4. Bright-line test extension
Extend the bright line test from the current two years to five years. This will target speculators who buy houses with the aim of making a quick capital gain. Current exemptions from the bright line test will continue.
5. Intention to remove negative gearing
While no definitive timeframes have been provided yet, Labour has a desire to see investors no longer being able to use tax losses on their rental properties to offset their tax on other income, a practice called negative gearing.
6. Rental reforms
A number of policies to potentially be introduced including changes to notice periods, timing of rent increases, banning letting fees, allowing minor alterations for fixed term renters, implementing a 'Healthy Homes Guarantee Bill' and landlord grants of up to $2,000 for upgrading insulation and heating.
7. Changes to the housing mix
Government policy along with demographic changes, the high cost of housing in many of the country’s major centres and new building technology will combine to radically change the mix of properties which are released to the market over the next few years.
The changes will be most obvious in locations such as Auckland, Queenstown, Tauranga and Hamilton where the pressure to provide more affordable homes is at its greatest.
The push for greater intensity of land use has been in place within Auckland for a number of years and now this template will become more common elsewhere. Well-designed townhouses and apartments have proved to be popular with buyers looking for a more affordable entry into the housing market particularly in areas that have a high level of amenity and are well connected by public transport.
New building technologies such as modular homes will become more common enabling a cost effective means of producing greater numbers of affordable homes faster than traditional building methods allow.
8. Buyers to have more options... and more decisions to make
The impact of the new government’s housing policies on residential development will provide purchasers with a great number of options, particularly at the more affordable sector of the market. New construction is likely to be dominated by higher intensity development with smaller floorplates and increasingly via new technologies, such as modular housing given the government’s push to provide first home buyers with greater opportunities.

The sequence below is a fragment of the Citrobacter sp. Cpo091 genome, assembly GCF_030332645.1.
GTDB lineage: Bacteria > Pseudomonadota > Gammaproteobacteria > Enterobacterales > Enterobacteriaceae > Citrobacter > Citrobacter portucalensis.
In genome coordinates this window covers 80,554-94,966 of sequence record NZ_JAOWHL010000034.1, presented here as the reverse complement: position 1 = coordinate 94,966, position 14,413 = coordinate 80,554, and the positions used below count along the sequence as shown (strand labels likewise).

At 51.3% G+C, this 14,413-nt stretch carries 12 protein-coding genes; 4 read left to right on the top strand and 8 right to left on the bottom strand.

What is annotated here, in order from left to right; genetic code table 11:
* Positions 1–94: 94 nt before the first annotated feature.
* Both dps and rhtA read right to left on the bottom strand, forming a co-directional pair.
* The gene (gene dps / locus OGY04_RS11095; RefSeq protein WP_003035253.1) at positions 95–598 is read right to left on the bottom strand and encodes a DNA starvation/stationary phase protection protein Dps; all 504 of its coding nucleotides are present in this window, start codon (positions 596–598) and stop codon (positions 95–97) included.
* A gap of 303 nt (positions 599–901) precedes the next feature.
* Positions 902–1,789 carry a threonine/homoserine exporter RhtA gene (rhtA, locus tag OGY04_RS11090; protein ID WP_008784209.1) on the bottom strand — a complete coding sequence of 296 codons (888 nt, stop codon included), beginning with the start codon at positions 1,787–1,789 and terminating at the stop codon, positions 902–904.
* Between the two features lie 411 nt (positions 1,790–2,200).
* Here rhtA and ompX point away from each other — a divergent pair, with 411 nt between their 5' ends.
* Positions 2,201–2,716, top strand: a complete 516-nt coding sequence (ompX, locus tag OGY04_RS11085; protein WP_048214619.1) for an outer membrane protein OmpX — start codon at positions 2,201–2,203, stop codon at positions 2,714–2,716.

Buyers will benefit from owning a new home which will be efficient and require minimal maintenance. These advantages will have to be weighed against the appeal of owning existing standalone homes which offer more space, gardens and more car parking.
Should the new policy framework be successful, first home buyers will see a wider range of opportunities to enter the market. With more off-the-plan developments likely coming to market over the next few years, buyers can benefit from a number of financial advantages in this sector such as fewer loan-to-value restrictions and, in many cases, a lower entry cost. Buyers though must undertake high levels of due diligence to minimise the risk of buying in to a project that ultimately fails to meet expectation.
While purchasers should always buy, primarily, based upon their own requirements, one eye should focus on the future with thought being given to the likely saleability of the property at a future date. Issues such as other developments within the area, changing demographics and plans for public transport should remain front of mind.